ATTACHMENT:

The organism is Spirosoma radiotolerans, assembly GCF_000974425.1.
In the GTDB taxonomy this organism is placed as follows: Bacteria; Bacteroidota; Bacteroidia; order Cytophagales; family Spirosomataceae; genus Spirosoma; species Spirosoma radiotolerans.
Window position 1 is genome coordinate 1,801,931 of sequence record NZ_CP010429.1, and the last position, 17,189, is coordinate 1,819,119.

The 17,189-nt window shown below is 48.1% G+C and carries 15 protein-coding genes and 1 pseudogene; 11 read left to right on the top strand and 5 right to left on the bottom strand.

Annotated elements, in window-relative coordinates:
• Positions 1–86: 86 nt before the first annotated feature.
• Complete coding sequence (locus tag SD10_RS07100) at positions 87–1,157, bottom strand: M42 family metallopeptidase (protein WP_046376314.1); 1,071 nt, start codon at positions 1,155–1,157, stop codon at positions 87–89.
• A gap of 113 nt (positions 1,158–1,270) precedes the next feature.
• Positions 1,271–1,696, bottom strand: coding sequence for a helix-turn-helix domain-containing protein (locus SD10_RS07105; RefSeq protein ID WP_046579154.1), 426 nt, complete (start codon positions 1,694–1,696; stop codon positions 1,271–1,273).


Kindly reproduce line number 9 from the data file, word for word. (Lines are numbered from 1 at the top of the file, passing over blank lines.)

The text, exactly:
• Positions 1,271–1,696, bottom strand: coding sequence for a helix-turn-helix domain-containing protein (locus SD10_RS07105; RefSeq protein ID WP_046579154.1), 426 nt, complete (start codon positions 1,694–1,696; stop codon positions 1,271–1,273).